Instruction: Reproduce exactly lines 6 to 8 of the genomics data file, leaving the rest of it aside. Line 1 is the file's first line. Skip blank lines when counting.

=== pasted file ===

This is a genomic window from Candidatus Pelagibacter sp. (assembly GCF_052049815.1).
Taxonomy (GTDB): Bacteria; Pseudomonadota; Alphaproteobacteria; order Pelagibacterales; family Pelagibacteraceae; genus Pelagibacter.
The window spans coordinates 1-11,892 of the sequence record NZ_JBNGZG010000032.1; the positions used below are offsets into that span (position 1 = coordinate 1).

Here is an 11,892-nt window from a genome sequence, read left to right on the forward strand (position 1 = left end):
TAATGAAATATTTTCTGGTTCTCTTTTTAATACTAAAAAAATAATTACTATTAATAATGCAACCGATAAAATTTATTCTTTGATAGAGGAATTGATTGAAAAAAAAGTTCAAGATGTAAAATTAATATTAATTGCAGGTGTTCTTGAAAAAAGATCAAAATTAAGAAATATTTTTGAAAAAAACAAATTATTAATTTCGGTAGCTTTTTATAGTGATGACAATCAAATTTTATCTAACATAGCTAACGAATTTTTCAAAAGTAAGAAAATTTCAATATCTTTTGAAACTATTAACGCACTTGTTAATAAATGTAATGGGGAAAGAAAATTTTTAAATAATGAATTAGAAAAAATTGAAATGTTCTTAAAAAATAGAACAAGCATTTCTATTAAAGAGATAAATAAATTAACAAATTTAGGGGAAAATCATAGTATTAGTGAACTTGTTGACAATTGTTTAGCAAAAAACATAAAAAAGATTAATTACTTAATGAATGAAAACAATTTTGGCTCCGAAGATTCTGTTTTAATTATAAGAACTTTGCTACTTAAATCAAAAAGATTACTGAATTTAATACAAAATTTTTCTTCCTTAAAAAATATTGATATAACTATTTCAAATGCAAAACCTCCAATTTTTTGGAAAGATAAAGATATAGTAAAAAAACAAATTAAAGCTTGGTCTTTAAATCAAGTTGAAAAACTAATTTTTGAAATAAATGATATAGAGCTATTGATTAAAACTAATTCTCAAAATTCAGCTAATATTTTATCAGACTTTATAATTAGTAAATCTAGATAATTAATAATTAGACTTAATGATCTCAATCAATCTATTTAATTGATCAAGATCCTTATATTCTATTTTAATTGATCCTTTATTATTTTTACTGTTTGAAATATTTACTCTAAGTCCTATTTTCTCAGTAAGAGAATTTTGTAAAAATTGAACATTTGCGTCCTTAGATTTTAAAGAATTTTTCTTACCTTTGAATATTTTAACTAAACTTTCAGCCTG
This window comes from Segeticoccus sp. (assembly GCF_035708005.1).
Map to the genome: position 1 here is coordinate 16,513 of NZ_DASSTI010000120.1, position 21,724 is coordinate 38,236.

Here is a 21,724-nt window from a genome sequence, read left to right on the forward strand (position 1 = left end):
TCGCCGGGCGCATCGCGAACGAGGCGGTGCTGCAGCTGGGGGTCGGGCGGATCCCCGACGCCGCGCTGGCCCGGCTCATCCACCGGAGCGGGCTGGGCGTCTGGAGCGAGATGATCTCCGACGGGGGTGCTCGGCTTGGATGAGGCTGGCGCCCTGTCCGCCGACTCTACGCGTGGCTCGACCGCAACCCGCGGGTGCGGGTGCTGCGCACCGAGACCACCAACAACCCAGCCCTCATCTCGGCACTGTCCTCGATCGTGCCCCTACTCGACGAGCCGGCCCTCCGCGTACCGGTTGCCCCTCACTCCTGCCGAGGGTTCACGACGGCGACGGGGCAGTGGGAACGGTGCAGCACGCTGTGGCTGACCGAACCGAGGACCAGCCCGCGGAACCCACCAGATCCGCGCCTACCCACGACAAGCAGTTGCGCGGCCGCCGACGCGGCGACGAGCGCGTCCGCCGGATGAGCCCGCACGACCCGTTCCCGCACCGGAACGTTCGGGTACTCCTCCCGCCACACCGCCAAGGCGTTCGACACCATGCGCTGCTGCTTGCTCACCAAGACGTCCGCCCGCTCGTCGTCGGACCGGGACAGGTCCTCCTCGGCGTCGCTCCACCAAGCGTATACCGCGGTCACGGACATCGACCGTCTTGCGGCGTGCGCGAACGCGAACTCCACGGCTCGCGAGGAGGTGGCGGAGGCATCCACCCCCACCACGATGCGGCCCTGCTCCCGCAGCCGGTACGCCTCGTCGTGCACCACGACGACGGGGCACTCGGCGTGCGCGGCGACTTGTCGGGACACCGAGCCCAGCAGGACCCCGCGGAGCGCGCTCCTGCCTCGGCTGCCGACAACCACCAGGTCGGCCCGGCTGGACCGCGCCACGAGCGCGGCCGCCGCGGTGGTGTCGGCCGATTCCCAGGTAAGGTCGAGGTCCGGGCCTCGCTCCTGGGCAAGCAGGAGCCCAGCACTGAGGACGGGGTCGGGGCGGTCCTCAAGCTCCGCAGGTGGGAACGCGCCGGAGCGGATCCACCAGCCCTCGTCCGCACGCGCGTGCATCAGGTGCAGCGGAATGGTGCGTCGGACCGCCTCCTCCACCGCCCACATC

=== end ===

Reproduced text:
This window comes from Segeticoccus sp. (assembly GCF_035708005.1).
Map to the genome: position 1 here is coordinate 16,513 of NZ_DASSTI010000120.1, position 21,724 is coordinate 38,236.

Here is a 21,724-nt window from a genome sequence, read left to right on the forward strand (position 1 = left end):